LM Comment
  6:32 pm GMT
Current Archive Subscribe
Comment LM Search Archives Subject index Links Overview FAQ Toolbar
26 November 1996

Chunnel Panic

The furore about the fire on a Channel Tunnel train last week represents much ado about nothing, writes Dave Cowlard, spokesman for the Urban Research Group, who has had his planned Chunnel trip to Paris postponed by an irrational fear of technological progress

The fire on le Shuttle on Monday night seems to have confirmed all the prejudices of the Channel Tunnel's critics. The fact that the story dominated the headlines for most of the week in the UK tells us more about a society which is constantly on the look out for a disaster than the real scale of what happened. In many of the commentaries it was not hard to pick up on a barely concealed claim of 'I told you so'. In fact the fire was the event that everybody had been waiting for, as proof that the tunnel was a failed project from the word go.

Since its opening in 1994 the Channel Tunnel has received a constant bad press. Whether this was in relation to the supposed threats of rabies from animals sneaking across, or from the supposed threat from 'international terrorists', the consensus has been that there was nothing really to be gained by tunnelling from Kent through to France. This negative viewpoint not only denigrates the real achievement of such an fantastic engineering feat but serves as a justification for the lack of technological advances more widely experienced in everyday life.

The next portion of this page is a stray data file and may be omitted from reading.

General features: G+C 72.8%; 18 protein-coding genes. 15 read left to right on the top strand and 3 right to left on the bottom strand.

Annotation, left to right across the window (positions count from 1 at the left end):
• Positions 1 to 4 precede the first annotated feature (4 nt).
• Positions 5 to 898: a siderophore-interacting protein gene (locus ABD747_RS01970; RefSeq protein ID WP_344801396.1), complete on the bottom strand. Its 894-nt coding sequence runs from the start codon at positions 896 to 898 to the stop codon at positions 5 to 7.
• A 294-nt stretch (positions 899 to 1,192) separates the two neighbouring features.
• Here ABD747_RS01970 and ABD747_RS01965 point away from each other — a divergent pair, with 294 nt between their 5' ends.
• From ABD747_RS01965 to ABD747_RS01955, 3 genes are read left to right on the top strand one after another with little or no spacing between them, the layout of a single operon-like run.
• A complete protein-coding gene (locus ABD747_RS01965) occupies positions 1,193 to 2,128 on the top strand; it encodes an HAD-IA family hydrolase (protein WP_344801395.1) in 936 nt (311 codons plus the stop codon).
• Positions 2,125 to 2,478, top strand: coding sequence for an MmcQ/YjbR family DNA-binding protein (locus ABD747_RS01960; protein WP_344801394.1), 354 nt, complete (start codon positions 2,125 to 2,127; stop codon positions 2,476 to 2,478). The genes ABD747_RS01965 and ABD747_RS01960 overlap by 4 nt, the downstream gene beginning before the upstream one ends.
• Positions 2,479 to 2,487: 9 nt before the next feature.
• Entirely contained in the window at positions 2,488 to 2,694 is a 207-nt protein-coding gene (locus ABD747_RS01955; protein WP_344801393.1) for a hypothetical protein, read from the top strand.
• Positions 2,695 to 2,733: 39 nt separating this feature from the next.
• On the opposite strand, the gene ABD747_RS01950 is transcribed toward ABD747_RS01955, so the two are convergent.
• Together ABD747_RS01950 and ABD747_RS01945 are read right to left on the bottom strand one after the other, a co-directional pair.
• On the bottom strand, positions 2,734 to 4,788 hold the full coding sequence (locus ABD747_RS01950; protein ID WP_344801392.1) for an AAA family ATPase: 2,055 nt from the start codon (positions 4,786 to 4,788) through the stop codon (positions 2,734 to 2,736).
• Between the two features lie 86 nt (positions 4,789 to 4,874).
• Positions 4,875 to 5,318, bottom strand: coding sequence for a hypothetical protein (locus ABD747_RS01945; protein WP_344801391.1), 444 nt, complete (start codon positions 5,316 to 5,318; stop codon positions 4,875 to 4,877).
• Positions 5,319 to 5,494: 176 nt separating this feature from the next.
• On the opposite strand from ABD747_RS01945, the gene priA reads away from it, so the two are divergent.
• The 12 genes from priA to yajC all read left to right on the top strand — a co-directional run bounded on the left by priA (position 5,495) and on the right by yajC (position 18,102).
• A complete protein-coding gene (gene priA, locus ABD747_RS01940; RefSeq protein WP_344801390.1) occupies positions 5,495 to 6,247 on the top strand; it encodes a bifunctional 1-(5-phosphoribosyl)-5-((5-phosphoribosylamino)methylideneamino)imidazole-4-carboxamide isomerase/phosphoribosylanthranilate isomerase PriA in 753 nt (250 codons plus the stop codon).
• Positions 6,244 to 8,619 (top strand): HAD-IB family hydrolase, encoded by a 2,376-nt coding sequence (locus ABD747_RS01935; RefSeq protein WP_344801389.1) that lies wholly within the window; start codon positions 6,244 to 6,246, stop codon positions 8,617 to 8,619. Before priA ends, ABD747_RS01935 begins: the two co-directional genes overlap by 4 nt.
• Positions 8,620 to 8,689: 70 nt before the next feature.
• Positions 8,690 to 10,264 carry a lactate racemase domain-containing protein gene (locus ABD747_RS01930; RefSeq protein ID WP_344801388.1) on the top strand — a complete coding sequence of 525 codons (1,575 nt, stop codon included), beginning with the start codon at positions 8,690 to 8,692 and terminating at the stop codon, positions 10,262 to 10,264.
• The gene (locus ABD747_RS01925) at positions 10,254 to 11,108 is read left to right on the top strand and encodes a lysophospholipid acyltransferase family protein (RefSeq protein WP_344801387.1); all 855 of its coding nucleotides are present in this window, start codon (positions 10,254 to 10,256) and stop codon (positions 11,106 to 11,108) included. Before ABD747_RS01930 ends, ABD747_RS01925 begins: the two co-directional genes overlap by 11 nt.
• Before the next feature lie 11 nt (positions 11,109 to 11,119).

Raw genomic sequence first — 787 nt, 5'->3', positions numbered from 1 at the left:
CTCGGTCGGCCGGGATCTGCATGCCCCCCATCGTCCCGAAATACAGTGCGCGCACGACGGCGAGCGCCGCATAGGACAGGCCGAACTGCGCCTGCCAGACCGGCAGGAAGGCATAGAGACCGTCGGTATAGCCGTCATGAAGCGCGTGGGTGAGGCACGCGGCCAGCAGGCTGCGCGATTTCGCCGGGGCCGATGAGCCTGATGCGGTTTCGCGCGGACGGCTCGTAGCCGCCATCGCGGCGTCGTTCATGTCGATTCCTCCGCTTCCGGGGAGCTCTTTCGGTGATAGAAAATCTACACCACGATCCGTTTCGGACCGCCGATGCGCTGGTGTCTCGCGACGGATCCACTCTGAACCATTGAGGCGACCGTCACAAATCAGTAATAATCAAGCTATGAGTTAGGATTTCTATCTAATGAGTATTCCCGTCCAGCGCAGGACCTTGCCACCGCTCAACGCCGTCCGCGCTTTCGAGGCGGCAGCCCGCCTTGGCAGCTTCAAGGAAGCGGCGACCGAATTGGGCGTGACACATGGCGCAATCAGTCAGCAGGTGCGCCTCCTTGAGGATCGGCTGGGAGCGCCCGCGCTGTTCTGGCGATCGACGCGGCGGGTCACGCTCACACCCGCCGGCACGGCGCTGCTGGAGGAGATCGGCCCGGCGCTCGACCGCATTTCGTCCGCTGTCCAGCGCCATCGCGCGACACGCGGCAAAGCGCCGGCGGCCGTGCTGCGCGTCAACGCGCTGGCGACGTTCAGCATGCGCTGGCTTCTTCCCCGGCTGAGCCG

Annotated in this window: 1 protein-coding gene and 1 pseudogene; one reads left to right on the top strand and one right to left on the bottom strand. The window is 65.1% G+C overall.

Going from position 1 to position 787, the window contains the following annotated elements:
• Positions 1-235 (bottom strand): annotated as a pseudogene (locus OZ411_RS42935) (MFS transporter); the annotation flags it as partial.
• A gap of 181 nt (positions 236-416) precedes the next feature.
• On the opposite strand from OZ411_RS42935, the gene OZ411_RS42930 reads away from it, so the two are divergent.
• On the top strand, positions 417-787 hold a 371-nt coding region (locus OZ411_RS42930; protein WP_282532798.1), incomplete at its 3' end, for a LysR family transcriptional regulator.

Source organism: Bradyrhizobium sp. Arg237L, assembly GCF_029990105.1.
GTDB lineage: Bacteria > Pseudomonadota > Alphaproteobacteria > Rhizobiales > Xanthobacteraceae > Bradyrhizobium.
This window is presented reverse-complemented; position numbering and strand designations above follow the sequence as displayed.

The question raised by many of the Chunnel's critics, both before and after the fire, was why a tunnel was needed at all. Indeed the calls to return to the ferries are mounting by the day. But even at this level, the advantages of the rail link are plain to see. The most obvious being that by moving passengers and freight by rail under the sea means that the crossing is no longer at the mercy of the weather.

Looking at the fire itself, you would be hard pushed to describe it as anything more than an unpleasant incident - a catastrophe averted. In no way was it a disaster. A total of 34 people were involved and out of this number only eight were kept in hospital overnight. There was some relatively superficial damage to the infrastructure of the tunnel and a few trucks and their loads were lost. No doubt for those involved the fire was a frightening experience. But the clamour to describe the tunnel as a potential death trap is absurd. From the separate service tunnel via the luminous arrows which guide people to the exits, the tunnel has been designed to make evacuation as easy as possible.

Some editorial comments tried to balance technological achievement with the 'risks' of the tunnel. They claimed that 'it has taken this fire to make us properly respect our own achievement'. The question has to asked why the issue was barely mentioned in the French press if it was such a warning for us all. Le Monde relegated the issue to page 23 while most British newspapers led on the story. Thanks to the caution advocated by most commentators all passenger services through the tunnel have been suspended indefinitely. Why? There is nothing wrong with the second tunnel, the only thing holding up the resumption of services, and my planned trip to Paris, is a society gripped by caution and an irrational fear of the advances of the modern world.

Join a discussion on this commentary



Mail: webmaster@mail.informinc.co.uk